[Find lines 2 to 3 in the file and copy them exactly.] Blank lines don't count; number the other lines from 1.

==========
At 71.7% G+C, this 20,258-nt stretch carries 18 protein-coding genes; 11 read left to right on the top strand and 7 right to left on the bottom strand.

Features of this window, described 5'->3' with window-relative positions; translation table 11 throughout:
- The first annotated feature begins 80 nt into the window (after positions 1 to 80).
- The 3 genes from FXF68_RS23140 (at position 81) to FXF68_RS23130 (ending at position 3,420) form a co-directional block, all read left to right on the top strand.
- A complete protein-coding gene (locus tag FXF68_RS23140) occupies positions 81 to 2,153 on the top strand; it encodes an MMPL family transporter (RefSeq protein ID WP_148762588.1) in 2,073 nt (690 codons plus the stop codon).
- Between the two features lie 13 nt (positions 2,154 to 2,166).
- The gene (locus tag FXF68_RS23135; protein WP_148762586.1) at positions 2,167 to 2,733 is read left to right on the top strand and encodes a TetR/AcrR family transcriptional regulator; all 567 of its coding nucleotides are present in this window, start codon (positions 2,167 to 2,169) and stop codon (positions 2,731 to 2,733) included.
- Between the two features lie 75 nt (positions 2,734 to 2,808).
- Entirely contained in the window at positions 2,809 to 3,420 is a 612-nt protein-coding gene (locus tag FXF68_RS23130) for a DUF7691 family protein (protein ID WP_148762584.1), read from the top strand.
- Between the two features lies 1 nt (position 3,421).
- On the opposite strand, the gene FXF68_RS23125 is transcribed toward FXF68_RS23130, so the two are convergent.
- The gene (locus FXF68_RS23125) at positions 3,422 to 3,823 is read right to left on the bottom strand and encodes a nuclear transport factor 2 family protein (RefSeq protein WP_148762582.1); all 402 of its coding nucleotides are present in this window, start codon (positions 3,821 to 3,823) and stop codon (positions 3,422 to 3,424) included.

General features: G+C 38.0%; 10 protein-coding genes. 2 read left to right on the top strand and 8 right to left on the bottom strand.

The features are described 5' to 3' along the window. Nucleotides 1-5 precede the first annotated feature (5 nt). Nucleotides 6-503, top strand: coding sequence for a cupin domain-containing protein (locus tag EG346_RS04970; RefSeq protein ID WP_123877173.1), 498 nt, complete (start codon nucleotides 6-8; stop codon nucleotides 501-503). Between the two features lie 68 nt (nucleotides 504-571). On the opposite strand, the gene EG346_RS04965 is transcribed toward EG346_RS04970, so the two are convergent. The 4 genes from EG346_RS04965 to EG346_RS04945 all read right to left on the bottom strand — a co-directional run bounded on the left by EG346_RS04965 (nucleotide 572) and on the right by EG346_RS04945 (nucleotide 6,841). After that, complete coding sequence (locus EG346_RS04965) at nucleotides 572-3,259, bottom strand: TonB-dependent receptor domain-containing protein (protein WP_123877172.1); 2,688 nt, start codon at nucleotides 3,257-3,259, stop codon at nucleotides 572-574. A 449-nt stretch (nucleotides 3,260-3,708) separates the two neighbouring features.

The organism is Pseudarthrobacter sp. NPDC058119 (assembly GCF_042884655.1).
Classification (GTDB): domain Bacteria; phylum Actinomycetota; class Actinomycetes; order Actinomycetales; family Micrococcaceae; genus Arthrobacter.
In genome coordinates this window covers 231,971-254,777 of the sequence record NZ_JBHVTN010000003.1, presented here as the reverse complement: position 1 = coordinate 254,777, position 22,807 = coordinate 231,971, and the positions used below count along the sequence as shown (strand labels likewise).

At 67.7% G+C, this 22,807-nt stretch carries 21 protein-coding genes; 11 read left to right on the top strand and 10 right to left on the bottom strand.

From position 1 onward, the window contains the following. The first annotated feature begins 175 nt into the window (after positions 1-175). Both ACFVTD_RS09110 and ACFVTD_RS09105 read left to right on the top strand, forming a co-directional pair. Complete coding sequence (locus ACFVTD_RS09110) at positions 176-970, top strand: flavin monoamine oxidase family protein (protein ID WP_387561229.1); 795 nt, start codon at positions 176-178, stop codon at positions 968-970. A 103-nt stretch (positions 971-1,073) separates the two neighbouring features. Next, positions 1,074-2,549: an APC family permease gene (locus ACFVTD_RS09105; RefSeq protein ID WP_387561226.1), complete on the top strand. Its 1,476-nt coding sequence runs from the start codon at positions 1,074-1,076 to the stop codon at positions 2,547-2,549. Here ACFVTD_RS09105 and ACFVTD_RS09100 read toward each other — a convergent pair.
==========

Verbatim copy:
Features of this window, described 5'->3' with window-relative positions; translation table 11 throughout:
- The first annotated feature begins 80 nt into the window (after positions 1 to 80).